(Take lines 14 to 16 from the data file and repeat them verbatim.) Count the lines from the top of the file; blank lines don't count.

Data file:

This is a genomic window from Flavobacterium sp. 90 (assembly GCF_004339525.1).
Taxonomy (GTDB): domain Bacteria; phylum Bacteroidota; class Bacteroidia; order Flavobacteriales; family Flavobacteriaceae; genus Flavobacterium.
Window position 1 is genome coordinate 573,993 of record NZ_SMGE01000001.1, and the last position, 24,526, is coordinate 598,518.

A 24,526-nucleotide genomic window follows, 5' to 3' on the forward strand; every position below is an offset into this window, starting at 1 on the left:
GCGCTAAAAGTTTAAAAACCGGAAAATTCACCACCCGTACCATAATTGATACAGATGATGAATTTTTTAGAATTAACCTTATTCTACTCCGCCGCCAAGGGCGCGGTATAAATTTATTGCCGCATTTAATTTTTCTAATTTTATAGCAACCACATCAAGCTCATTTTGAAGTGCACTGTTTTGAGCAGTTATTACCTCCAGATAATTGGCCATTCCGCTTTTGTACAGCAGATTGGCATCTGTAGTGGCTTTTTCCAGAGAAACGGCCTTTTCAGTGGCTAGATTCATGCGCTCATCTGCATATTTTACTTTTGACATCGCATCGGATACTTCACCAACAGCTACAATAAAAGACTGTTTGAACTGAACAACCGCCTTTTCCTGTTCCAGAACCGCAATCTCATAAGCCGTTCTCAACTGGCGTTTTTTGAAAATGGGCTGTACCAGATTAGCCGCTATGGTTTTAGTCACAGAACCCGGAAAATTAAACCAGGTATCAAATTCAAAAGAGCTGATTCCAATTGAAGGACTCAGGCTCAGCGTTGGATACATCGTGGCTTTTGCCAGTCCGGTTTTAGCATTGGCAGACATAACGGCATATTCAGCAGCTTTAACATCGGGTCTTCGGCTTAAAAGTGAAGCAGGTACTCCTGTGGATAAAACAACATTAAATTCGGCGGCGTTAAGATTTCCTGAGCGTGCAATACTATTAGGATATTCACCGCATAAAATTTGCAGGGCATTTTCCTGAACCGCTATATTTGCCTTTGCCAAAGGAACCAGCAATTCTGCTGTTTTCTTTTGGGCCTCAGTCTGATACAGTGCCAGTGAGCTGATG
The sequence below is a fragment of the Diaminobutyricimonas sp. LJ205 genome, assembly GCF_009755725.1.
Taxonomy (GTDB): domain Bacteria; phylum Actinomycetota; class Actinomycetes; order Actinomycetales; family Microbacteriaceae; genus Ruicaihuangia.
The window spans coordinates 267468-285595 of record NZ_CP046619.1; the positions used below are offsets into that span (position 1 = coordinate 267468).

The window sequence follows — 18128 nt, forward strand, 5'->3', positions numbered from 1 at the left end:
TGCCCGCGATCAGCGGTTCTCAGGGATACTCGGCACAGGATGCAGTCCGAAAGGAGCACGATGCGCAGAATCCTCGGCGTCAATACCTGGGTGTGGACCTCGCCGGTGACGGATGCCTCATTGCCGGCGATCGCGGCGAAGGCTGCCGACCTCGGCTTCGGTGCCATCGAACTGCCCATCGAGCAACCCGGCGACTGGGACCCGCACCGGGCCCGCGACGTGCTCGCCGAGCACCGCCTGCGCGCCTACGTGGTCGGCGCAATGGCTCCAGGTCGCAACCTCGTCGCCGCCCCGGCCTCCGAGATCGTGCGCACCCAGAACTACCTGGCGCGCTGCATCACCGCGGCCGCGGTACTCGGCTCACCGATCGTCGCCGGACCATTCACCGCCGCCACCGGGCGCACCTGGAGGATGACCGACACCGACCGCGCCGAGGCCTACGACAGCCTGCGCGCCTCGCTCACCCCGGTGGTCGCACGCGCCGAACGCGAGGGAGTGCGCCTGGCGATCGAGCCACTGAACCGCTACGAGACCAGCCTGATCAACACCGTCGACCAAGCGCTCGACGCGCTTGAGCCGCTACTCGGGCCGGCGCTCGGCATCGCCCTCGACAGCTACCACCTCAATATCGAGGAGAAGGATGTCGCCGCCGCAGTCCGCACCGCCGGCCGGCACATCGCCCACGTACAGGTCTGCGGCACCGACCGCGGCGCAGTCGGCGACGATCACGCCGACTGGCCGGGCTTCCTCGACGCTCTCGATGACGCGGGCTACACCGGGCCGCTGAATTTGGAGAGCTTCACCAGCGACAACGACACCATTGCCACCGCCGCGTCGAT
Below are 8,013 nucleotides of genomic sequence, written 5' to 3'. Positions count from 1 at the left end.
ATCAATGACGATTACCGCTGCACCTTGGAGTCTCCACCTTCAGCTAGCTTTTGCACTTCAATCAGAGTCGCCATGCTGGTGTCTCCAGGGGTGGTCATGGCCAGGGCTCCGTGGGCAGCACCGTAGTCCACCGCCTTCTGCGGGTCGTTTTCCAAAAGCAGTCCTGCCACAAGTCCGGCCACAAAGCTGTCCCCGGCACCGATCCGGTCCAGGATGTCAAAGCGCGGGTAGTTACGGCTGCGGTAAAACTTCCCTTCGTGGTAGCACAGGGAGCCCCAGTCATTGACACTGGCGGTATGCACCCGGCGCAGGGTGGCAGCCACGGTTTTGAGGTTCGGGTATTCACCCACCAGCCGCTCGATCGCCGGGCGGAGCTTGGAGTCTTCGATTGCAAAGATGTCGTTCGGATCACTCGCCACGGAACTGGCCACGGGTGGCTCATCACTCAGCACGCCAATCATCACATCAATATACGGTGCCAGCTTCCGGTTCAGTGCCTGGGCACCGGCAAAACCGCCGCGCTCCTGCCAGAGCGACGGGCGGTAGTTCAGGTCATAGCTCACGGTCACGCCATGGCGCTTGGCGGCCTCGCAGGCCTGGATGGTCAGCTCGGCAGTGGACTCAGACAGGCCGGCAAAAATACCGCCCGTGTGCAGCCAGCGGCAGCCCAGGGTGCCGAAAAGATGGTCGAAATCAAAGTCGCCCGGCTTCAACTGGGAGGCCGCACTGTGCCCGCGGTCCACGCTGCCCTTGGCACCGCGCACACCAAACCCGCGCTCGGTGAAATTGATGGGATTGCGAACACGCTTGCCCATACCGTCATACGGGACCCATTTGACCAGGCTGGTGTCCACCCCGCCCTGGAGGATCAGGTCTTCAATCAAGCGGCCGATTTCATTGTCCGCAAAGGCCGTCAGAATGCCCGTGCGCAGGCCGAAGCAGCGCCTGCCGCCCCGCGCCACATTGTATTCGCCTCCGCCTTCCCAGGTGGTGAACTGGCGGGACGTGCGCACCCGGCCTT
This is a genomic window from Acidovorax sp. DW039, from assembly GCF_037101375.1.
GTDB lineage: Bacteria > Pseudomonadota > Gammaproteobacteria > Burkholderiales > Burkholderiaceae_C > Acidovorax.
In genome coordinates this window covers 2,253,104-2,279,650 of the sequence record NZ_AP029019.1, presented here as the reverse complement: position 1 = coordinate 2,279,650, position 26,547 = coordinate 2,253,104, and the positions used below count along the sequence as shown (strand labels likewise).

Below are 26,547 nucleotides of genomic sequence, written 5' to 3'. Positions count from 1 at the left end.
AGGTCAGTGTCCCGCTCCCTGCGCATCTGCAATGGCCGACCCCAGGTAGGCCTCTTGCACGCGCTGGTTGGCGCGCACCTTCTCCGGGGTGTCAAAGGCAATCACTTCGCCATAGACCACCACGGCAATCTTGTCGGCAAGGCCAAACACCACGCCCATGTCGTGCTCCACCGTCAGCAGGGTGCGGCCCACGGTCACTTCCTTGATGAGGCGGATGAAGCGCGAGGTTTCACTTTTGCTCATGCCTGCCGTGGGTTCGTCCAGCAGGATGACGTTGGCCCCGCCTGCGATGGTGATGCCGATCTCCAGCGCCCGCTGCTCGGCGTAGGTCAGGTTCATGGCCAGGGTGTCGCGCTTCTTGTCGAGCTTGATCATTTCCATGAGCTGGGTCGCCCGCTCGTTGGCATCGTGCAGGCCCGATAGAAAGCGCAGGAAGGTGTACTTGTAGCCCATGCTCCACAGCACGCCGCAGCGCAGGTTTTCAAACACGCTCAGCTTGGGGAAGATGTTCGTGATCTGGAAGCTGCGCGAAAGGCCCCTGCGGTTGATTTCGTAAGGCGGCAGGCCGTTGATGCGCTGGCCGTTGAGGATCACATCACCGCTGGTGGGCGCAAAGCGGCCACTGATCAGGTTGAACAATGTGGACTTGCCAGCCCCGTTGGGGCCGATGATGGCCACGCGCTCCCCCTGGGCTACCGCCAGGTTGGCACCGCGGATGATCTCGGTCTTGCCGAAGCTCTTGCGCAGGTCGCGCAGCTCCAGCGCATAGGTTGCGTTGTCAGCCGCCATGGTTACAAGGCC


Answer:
GTDB lineage: Bacteria > Pseudomonadota > Gammaproteobacteria > Burkholderiales > Burkholderiaceae_C > Acidovorax.
In genome coordinates this window covers 2,253,104-2,279,650 of the sequence record NZ_AP029019.1, presented here as the reverse complement: position 1 = coordinate 2,279,650, position 26,547 = coordinate 2,253,104, and the positions used below count along the sequence as shown (strand labels likewise).

Below are 26,547 nucleotides of genomic sequence, written 5' to 3'. Positions count from 1 at the left end.